Parasite was one of those characters I had really hoped would get a book. Though one of Superman’s lesser known villains, he is one of the most interesting as he isn’t evil. He just is addicted to feeding of Superman’s energy which puts him in conflict with the Big Blue Boy Scout. Having not appeared in the New 52 I was fascinated to see how this character would be changed and function within the new world. While this book gives us an apparent run of the mill origin story, it does a number of things excellently right. Here is what I liked.
1. Aaron Kuder is on both art and writing duties for this issue, and though the script is fine, it is his innovative panel designs that make this book shine. The use of adjectives littered throughout the book help to contrast the personal narrative of the Parasite. This is both fascinating, but incredibly clever.
2. The guy wasn’t a bad guy, but he was definitely a dick before the accident.
3. It’s not about revenge, it’s about needing to feed.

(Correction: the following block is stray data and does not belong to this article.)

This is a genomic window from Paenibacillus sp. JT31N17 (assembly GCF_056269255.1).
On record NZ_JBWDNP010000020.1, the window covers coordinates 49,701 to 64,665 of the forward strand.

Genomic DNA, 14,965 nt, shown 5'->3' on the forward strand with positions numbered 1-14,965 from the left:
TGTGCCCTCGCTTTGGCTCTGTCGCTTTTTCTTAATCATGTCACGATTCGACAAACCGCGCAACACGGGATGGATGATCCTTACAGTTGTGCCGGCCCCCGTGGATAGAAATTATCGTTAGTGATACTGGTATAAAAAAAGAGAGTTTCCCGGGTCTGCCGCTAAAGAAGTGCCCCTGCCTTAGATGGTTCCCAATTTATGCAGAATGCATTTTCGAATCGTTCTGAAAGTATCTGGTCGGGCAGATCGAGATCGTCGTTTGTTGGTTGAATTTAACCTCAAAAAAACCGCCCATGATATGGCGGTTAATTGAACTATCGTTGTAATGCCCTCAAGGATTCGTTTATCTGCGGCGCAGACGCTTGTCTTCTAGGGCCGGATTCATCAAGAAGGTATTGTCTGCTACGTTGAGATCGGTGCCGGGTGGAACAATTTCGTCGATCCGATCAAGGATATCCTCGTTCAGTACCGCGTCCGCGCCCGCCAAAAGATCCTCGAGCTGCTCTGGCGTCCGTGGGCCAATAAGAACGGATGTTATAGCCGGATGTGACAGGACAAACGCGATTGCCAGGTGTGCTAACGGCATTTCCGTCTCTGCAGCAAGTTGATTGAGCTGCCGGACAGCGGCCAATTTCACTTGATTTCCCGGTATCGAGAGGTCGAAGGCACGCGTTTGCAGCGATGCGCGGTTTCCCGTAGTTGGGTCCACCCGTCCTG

Rating before reading: 6
Rating after reading: 9
This was easily one of the most surprising books in the entirety of Villains Month. Aaron Kuder’s brilliant usage of pages enhances his story like no other. This book not only feels fresh, but it feels new. As a run of the mill bicycle delivery boys, we see that the character was never a nice guy. He clearly had no concern for is job or the safety of others, as his internal monologue is dripping with ego. Once the accident occurs, we see his life crumble bit by bit. Shortly after that he goes to S.T.A.R. Labs for a check up and sure enough he turns into the Parasite and murders everyone. But what makes this character stand out from not only Superman’s villains but most villains in the DCU is his drive. He is not motivated by anger or revenge, he is motivated only by his unquenchable desire to feed. In a world with calculating and scheming villains, having a guy who is just acting on his primal instinct is a compelling and pleasant shift in the status quo. How his story plays out in the future has yet to be seen, but if it is anywhere near as fun and innovative as this story, I will be there to check it out.
Until the next time,